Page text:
So, not unlike the standard system administration interface, an instructor should have access to their own “dashboard” interface.  This capability is available from a number of vendors, but generally not delivered all that well.  While not true in all cases, it is mostly the more mature LMS products (e.g. Saba, SumTotal, Cornerstone) that have a robust instructor’s interface.  A number of more recent LMS vendor solutions on the market have tended to focus more on web-based/virtual training and (thankfully) much-improved user interfaces overall.

Where else does classroom training lend itself for greater “automation”?  As mentioned above, the classroom experience is being greatly enhanced today by pre & post blended learning activities – whether reading materials, taking web-based assessments or courses in advance or in follow-up to reinforce the in-class training.  Likewise, working with mentors/coaches/subject matter experts following the class supplements and puts into practice the class instruction.

The actual in-class experience is slowly improving.  With the addition of new ‘gamification’ activities, mixed media materials, and digital tools (tablets, smartboards, game consoles, etc.), the corporate instructor-student interaction has become much more dynamic.  Gamification (the use of game techniques & technology), believed to improve engagement and motivation, is an important next-step for classroom training.  Incorporating these new digital tools to facilitate both the gaming components and multimedia offerings (i.e. audio, video, pictures) into the classroom environment appeals to all generations and further enhances the in-class experience.

One final piece of “automation” to improve the overall results from classroom training entails incorporating a collaborative experience.  Considered an avenue to achieving deeper learning (for both children and adults), the “collaborative classroom” will likely become the norm.  Once again, this isn’t necessarily automation in the technological sense (though it could be) – the goal would be to build a sense of community, camaraderie, & sharing in the classroom.

Similar to the blended learning activities I previously described, this collaboration component may also be augmented through virtual pre-class meet & greet activities and/or post-class discussion threads/forums.  The benefits of collaborative learning are extensive.  Hand-in-hand with collaborative learning is the notion of “personalized learning.”  This topic will be explored in a future post.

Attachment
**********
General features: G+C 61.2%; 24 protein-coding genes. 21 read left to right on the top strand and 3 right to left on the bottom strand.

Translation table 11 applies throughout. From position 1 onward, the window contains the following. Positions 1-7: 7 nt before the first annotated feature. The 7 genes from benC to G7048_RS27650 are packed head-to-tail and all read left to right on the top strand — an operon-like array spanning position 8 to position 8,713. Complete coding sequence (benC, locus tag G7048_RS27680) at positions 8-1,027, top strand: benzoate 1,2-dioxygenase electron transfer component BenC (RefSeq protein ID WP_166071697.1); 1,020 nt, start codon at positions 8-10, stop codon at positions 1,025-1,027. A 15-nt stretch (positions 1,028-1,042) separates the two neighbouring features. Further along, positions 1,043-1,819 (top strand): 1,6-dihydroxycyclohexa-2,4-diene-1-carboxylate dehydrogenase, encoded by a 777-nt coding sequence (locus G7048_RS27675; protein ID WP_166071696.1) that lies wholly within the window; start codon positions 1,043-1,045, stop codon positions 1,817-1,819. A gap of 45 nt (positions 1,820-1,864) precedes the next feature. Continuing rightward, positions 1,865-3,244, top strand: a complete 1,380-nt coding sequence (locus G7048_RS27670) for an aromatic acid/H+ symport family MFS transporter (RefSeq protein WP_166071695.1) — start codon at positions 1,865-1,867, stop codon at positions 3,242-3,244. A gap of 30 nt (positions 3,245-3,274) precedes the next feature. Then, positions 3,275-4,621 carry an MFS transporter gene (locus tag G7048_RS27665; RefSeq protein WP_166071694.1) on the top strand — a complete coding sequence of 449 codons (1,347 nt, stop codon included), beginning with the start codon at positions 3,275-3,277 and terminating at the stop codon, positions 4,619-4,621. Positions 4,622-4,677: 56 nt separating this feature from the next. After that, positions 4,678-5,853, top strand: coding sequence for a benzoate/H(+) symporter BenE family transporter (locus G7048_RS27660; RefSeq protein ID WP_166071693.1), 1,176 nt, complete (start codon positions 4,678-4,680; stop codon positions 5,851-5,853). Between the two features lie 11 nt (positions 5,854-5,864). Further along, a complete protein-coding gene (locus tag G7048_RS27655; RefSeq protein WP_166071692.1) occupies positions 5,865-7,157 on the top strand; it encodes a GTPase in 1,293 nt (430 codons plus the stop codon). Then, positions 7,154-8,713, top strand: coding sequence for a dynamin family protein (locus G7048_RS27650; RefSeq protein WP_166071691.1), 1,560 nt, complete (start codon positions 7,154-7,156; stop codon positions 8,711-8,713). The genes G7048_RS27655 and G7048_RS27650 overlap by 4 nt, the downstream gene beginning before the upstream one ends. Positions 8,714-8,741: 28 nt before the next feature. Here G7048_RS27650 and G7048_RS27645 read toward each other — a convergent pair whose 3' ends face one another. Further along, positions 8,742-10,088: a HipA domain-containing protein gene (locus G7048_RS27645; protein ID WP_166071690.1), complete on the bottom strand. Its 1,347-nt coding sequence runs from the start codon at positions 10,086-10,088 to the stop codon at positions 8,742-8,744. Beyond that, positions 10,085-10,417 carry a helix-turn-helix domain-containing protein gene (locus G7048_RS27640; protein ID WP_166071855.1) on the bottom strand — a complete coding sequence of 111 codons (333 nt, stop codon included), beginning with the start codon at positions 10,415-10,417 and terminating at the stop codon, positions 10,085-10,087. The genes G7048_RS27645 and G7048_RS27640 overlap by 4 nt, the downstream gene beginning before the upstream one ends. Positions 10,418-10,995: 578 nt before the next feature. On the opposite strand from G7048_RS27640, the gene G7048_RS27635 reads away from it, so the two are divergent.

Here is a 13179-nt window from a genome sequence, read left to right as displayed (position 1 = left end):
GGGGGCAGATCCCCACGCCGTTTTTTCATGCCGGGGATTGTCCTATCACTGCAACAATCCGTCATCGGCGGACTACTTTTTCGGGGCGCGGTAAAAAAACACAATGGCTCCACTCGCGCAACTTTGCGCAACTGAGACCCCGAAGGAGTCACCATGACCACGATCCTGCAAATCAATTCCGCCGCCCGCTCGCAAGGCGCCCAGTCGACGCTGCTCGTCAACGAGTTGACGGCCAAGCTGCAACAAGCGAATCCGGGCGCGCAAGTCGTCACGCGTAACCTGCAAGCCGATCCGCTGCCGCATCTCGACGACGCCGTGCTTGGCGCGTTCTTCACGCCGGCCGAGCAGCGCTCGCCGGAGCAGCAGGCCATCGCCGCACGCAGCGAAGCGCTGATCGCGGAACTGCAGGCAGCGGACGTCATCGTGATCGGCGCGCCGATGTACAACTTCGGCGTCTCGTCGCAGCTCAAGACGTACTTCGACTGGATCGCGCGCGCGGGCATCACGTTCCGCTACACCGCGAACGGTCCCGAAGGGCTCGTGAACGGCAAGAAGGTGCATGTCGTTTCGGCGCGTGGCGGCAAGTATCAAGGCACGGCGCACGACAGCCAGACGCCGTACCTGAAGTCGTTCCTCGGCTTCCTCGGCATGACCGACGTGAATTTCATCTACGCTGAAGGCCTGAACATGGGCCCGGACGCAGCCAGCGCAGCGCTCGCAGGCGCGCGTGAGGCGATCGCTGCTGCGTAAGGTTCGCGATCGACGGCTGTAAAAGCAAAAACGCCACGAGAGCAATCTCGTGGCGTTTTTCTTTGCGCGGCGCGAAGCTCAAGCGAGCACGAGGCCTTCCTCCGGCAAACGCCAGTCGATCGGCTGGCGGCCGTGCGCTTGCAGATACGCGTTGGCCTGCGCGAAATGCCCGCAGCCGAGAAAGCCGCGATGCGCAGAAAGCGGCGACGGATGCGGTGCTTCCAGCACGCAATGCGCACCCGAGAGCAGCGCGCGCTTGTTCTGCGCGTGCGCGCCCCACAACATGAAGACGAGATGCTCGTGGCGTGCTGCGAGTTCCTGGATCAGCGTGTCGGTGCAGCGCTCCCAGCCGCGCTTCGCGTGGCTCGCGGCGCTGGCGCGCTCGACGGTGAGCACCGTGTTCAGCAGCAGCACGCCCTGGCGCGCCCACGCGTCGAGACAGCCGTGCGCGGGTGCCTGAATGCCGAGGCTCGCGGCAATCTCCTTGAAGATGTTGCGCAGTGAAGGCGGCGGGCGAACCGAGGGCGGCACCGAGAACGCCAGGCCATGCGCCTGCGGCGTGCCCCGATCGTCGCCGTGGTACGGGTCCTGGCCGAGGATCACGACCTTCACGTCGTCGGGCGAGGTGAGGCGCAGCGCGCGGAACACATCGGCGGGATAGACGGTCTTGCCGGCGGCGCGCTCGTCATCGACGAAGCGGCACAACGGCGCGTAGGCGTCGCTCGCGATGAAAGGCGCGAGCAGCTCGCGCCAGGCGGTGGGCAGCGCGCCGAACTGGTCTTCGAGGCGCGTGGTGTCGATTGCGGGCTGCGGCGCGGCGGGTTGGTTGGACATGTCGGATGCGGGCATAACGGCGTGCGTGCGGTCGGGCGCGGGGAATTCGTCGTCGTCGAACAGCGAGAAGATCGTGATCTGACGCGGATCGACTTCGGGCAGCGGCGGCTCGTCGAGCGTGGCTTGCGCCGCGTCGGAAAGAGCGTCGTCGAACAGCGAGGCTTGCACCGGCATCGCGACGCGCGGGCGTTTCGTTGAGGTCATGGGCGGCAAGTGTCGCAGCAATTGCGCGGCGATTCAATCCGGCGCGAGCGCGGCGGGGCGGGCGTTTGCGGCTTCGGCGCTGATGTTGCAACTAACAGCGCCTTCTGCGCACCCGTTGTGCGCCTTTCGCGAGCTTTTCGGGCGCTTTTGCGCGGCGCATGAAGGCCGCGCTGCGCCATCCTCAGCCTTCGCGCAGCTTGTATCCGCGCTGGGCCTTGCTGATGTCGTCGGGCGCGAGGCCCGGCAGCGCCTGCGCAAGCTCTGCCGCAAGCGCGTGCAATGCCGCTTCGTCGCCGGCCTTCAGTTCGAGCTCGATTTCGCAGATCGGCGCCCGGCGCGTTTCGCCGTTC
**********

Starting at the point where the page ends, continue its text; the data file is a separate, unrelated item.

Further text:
In conclusion, the automation of corporate classroom training is already well underway – for instance, the explosion of virtual class technology (is this the disembodied face on a screen?) is another method that I didn’t spend much time discussing and frankly a topic for an entire future post to be devoted.  However, as I did discuss above, there are many key “automation” additions that could & should be utilized to improve the value of classroom training.

In fact, I would urge you to not shy away or delay from incorporating many of these approaches to your own classroom offerings – the cost of classroom training can be significant and shouldn’t every avenue to achieve the best overall results be explored?

 

Steve Stubbs is the Director of Sales at rapidLD and 15+ year veteran of the Learning & Talent Management industry.  rapidLD (www.rapidLD.com) is a learning & talent management consulting firm that provides our clients extensive experience in professional consulting & benefits from the ‘lessons learned’ of companies that have gone before you.  rapidLD leverages sixteen years of service dedicated to Learning and Talent Management technologies.

P.S.  If you are looking to automate the “badge swipe thingy” process I described above, please drop me a note (sstubbs@rapidld.com).  rapidLD’s rapidRoster micro-app may be the solution for you.